Why it’s Not Just the Teachers Who Hold the Onus of Education Reform?


Why it’s Not Just the Teachers Who Hold the Onus of Education Reform?

‘Reform is all a matter of change in the mindset & age old practices; let not the teachers’ alone embrace change while the rest continue practicing tradition & retaliate change’

When speaking of ‘education reform’ the onus is ushered fully on the teachers, and teachers are assumed to act like a ‘Messiah’ – who can single handedly bring in reform in education? However, such thoughts find a better place in fiction than in reality!

Teacher leadership is imperative to any change initiative brought forward in education and change typically begins with and is supported by strong administrative leadership. Having said so, it does not demean the role of teachers; it is simply acknowledging the fact that a strong administrator who provides leadership, autonomy and support can drive positive change in part by creating the necessary environment for effective PD practices. The idea is to have a shared leadership by education stakeholders over traditional form of institution governance and introducing reform in standard core curriculum.

In education, by stakeholders, it implies that anyone who is invested in the welfare and success of the educational institution and its students can be referred to as a Stakeholder. It includes administrators, teachers, staff members, students, parents, families, community members, local business leaders and elected officials like school/ College Board members, city councilors and state representatives. In other word, stakeholders are one who has a ‘stake’ in the education institution and its students. The stake can be personal, professional, civic and financial interest or concern.

In order to resolve any problem, the commitment of a group of important actors (stakeholders) from different sectors towards a common agenda turns out fruitful. Any collective attempt to work will necessarily include characteristics such like common agenda, shared measurement systems, mutually reinforcing activities, continuous communication and supportive infrastructure. And, besides this, there are some important elements of effective staff development that collectively contribute towards education reform. They are:

  1.       Understanding and evaluating a clear purpose linked to research, student data, goals and needs
  2.       Establishing accountability through classroom use of ideas and impact on students.
  3.       Development of a common, shared language
  4.       Shared decision making which includes an emphasis on teacher input
  5.       Incorporation of relevant, practical, hands on activities
  6.       Integration of opportunities for follow-up and application
  7.       Strong leadership and a positive, collegial atmosphere.

Change and reform is more of an educative process because it involves learning and draining away of exhausted practices. This is perhaps the reason why there is a lot of discussion going on about professional development of teachers. Also, when speaking of bringing in structural transformation in the education system, the need for the teachers to acquire advanced knowledge and training, have willingness and readiness to embrace change, master up collaborative skills and align new set of beliefs and strategies for differentiating in curriculum are indeed critical aspects of the process. But shouldn’t the administrators and other stakeholders also enlighten themselves to align their mindset with that of the teachers in the reform process? Isn’t that equally important?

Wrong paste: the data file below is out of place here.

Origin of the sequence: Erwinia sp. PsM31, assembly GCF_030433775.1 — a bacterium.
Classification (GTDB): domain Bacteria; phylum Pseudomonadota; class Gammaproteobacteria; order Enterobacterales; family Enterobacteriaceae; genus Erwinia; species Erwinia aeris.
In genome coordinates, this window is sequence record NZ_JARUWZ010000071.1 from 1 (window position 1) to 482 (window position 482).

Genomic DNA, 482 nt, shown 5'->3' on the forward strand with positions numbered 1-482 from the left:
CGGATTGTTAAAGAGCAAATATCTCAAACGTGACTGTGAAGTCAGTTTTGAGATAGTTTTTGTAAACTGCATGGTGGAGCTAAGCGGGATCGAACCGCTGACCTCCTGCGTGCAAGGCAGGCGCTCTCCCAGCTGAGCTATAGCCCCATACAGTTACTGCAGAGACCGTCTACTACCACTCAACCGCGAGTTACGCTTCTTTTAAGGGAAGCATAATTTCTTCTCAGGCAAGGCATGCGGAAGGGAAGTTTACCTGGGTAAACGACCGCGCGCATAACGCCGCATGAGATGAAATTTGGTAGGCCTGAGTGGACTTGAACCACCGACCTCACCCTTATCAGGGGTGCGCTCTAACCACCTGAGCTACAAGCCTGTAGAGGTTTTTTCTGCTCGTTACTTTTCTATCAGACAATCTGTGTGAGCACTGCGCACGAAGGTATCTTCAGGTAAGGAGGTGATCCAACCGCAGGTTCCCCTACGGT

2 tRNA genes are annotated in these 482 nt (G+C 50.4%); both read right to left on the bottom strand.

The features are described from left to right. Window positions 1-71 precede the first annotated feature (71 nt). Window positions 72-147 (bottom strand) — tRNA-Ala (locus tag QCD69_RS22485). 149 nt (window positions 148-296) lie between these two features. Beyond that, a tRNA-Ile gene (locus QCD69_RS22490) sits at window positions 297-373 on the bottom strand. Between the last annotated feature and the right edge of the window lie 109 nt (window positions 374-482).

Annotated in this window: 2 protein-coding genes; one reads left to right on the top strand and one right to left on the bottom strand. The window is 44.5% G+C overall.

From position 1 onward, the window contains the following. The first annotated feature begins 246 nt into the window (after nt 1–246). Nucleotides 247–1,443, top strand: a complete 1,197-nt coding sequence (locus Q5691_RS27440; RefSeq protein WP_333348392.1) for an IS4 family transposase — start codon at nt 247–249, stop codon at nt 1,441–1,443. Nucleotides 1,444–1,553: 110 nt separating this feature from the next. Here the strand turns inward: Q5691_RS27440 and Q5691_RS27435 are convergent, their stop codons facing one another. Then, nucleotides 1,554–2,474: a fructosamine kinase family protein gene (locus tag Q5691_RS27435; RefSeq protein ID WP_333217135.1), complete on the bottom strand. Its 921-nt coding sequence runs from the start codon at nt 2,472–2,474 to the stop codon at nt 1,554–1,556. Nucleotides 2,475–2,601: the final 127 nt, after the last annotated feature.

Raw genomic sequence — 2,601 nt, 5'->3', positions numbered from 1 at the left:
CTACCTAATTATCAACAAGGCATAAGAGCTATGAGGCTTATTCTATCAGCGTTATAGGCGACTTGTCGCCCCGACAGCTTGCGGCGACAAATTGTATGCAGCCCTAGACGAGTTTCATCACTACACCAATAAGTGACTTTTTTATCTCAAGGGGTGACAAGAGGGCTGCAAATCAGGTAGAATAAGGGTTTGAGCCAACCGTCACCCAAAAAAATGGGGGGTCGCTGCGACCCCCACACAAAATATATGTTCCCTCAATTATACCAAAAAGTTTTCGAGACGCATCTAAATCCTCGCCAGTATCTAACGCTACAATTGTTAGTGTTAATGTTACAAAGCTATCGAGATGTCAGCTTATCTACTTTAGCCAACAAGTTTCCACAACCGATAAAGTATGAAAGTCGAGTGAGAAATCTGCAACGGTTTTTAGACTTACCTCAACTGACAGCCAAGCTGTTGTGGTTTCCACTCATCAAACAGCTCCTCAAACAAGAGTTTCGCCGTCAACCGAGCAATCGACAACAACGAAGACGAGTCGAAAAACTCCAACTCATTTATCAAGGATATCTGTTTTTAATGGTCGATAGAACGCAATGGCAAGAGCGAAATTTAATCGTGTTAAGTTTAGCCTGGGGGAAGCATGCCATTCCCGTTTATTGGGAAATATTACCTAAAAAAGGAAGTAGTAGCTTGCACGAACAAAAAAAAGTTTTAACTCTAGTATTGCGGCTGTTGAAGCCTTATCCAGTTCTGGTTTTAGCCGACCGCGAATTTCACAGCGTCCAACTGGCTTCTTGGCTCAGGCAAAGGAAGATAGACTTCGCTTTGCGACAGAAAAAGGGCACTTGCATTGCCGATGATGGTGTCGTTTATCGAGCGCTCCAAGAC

Collective imagination is an essential to any reform process and along with it, collaboration between all the stakeholders so that systematic change can be initiated. In order to bring forward large scale constructive initiative- the process requires rethinking professional learning, curriculum and instructional materials alteration, greater involvement of families, alteration in the assessment process and many other aspects of the education system. Thus the need for collaboration counts much importance.

It is important for the teachers and administrators to work together and help to implement policy decisions that is in the larger interest of the student’s wellbeing. The collaboration model in ABC is indeed exemplary because they have shown how teachers and administrators working together bring forth- “shared planning, decision making and responsibility. There is a greater deal of trust built between the groups, commitment for change and trust to fulfill the goals with collective efforts. To know more on the ABC collaborative model, click here.

Let teachers’ lead the education reform but together with them, administrative support and that of all those who are related to the welfare of education industry can bring forward the true meaning of education reform. To conclude, no reform process takes place in a jiffy and the same is here with education. It’s time to put aside all the egotistic and traditional thoughts aside and work towards the collective goal- leading towards education reform.

So what are your thoughts to it? Do let us know, if you differ with our opinion or wish to add something to the opinion, through your comments.

 Next Read:

How to Involve Various Educational Stakeholders in Education Improvement?

About the Author
Author: Ananya DebroyWebsite: http://edtechreview.in
Ananya is currently working as the Content Manager at EdTechReview. She has a keen interest in Ed Tech and the ways in which it is strengthening the education sector as a whole. She is an avid reader and loves to meet relevant people & unleash new updates on various innovations in the EdTech world as it indirectly helps her pen down well-researched blogs on the niche. Follow her @AnanyaDebRoy

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